Again, intuitively, it seems likely to be the severity of the pandemic that determines the trajectory of regional cooperation in South Asia. If the region is less badly affected a return to business as usual – with regional cooperation limited by tension between India and Pakistan – seems most likely.

Earlier efforts at demonstrating that regional cooperation could provide economic benefits across South Asia have largely failed to gain traction. It may well be that the shared threat of the pandemic may be a better means of encouraging cooperation, particularly if the region is more severely affected.

At the same time, the measures being taken to mitigate Covid-19 serve to justify more authoritarian, nationalist narratives, fueling a discourse increasingly common in several countries in the region. On balance, it seems harder to make the case that SAARC has a future than that it will remain by-and-large defunct.

Nepal and India share an open and porous border. The open border has been there since antiquity and the socio-economic considerations have so far outweighed the security threats that can emanate from such an arrangement. How do you view the opportunities and challenges of an open border in view of situations such as the Covid-19?

As noted above, whether the pandemic spurs regional cooperation or increased nationalism is still to be determined. If the latter – and given India’s on-going debates regarding “illegal immigration” this seems far from unimaginable – there could well be an impact on Nepal.

More generally, all the countries in South Asia are highly reliant on remittances from other countries, along with internal migration. To diverge from South Asia to Western Europe, many European farmers have been reliant on seasonal migrant labor from Eastern Europe. Given the current lockdown, this is currently more challenging this year. One feasible impact of the virus in the longer-term could be increased mechanization of Western Europe. Now, if such trends were replicated in other countries – construction work in the Gulf stands out – then the impact across South Asia could be substantial and negative.

What may be the strategies that may be beneficial for poor countries like Nepal in a bid to tackle the coronavirus and its impacts?

Some positive examples of tackling the pandemic do seem to be emerging. For instance, the Indian state of Kerala and Vietnam appear to have adopted strategies that have served to slow the spread of the virus which, until a vaccine is discovered, appears to be the best approach. Clearly it would be prescient for countries like Nepal to take advantage of any international assistance and support being offered.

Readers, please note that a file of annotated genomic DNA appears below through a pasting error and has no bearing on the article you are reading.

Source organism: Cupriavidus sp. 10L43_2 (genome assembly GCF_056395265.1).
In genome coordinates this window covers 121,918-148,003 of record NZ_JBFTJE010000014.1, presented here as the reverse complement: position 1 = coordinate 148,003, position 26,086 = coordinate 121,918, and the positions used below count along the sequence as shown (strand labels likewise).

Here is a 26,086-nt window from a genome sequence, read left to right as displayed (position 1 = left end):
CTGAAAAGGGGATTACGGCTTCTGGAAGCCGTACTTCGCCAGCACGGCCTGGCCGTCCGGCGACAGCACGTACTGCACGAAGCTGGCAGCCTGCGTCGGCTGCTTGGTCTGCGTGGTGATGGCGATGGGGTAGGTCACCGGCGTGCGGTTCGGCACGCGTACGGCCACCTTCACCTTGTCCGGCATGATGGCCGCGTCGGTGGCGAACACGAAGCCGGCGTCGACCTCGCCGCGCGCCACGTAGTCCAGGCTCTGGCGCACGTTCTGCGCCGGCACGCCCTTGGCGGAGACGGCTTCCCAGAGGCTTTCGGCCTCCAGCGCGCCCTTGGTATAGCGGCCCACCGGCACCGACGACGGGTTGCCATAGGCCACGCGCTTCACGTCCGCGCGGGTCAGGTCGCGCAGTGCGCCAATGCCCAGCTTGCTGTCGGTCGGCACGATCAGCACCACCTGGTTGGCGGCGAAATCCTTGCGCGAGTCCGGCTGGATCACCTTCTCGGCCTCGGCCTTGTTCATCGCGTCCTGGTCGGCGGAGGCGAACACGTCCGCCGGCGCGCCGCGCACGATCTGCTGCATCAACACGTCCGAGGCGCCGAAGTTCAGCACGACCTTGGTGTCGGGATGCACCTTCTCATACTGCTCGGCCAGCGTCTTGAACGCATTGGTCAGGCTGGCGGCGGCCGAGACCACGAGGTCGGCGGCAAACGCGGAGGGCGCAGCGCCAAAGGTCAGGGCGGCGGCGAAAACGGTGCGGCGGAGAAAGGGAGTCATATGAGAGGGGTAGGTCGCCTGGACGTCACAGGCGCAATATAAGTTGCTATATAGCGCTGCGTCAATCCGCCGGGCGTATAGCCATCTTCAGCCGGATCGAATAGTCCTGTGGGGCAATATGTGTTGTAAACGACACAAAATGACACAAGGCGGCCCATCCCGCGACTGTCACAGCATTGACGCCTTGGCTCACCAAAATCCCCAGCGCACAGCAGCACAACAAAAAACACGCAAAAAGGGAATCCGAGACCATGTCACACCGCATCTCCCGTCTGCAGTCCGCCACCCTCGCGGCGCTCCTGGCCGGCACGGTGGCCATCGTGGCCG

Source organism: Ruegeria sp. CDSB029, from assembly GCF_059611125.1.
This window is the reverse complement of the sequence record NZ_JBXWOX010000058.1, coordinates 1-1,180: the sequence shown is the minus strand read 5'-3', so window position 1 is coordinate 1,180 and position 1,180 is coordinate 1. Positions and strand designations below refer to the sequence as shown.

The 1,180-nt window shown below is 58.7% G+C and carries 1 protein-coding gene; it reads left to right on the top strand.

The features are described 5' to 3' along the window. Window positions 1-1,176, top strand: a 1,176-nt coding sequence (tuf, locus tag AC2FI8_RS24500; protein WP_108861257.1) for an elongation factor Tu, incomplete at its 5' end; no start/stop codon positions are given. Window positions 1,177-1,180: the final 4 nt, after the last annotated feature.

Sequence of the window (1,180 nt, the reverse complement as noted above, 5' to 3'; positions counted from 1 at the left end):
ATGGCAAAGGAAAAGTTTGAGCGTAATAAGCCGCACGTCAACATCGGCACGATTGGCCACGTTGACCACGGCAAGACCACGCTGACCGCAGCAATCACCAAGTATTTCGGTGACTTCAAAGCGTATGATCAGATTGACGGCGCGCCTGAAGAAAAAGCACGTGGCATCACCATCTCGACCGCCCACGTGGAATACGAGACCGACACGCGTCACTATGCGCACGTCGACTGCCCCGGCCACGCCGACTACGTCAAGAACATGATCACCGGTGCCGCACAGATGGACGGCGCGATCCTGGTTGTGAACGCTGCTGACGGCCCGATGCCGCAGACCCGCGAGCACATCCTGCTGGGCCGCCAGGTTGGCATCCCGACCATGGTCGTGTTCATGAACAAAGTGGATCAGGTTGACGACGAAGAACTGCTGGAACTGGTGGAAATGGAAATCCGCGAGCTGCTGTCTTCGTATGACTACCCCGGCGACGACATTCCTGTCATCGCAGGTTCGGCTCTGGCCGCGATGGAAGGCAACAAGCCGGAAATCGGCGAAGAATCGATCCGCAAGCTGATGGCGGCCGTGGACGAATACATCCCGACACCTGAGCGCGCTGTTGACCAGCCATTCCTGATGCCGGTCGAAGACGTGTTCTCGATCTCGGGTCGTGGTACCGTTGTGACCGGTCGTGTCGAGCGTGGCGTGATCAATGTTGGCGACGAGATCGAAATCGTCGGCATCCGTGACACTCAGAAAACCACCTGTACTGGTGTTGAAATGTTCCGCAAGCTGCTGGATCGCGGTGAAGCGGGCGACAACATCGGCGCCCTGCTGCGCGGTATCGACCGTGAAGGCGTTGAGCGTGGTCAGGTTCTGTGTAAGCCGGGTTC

But alongside the health impact, the economic consequences are likely to be stark. Aside from the importance of remittances, Nepal’s tourism industry seems likely to be hard hit, potentially well beyond the immediate lockdown period. And the impact on Western economies seems likely to reduce international assistance. Combined, the threat that Nepal – and similar countries – will suffer a brain drain, seems high.

On the plus side, Nepal has shown itself to be a resilient country, not least following the last earthquake. Resilience seems likely to be crucial in successfully adapting to the changed global circumstances.

What are your thoughts on the impacts of the novel coronavirus in the history of humanity and world politics?  How will the post-Covid-19 world order be shaped?

Aside from suggesting that it is too soon to tell, some strands may be starting to emerge. First, the pandemic will reinforce both those who believe that global challenges require global solutions and those who see in the response the importance of the (strength of) the nation state. Proponents both of globalization and authoritarianism will take their own conclusions from the outbreak. For the latter, the surveillance required to trace contacts in the context of Covid-19 may well be perpetuated as a means of perpetuating coercive control.

Second, the pandemic has done little to halt the gradual (relative) decline of the US in terms of global leadership. But, as noted above, it is much harder to ascertain the eventual impact on China’s global standing. It is not difficult, particularly in a US election year, to paint a scenario in which tensions between the US and China ratchet significantly upwards.

Third, questions raised regarding undue Chinese influence in the World Health Organization could spark a broader debate about global governance. In recent years China has stepped in to compensate for reduced US spending in parts of the UN system. A yet more isolationist US could allow this to continue. But if anything were to lead to reform of the UN system, the current pandemic would seem to fit the bill.

Finally, there may be demands for some of the benefits of the on-going lockdown to be maintained. Will urban South Asians, for instance, put up with a return to highly polluted cities having seen that clean air is possible?

About the author

Nepal Forum of International Relations Studies (NEPAL FIRST) is a Kathmandu-based independent, not-for-profit and non partisan organization in the field of International Relations that focuses on issues related to Nepal’s foreign policy and diplomacy.

Related Posts

Leave a Reply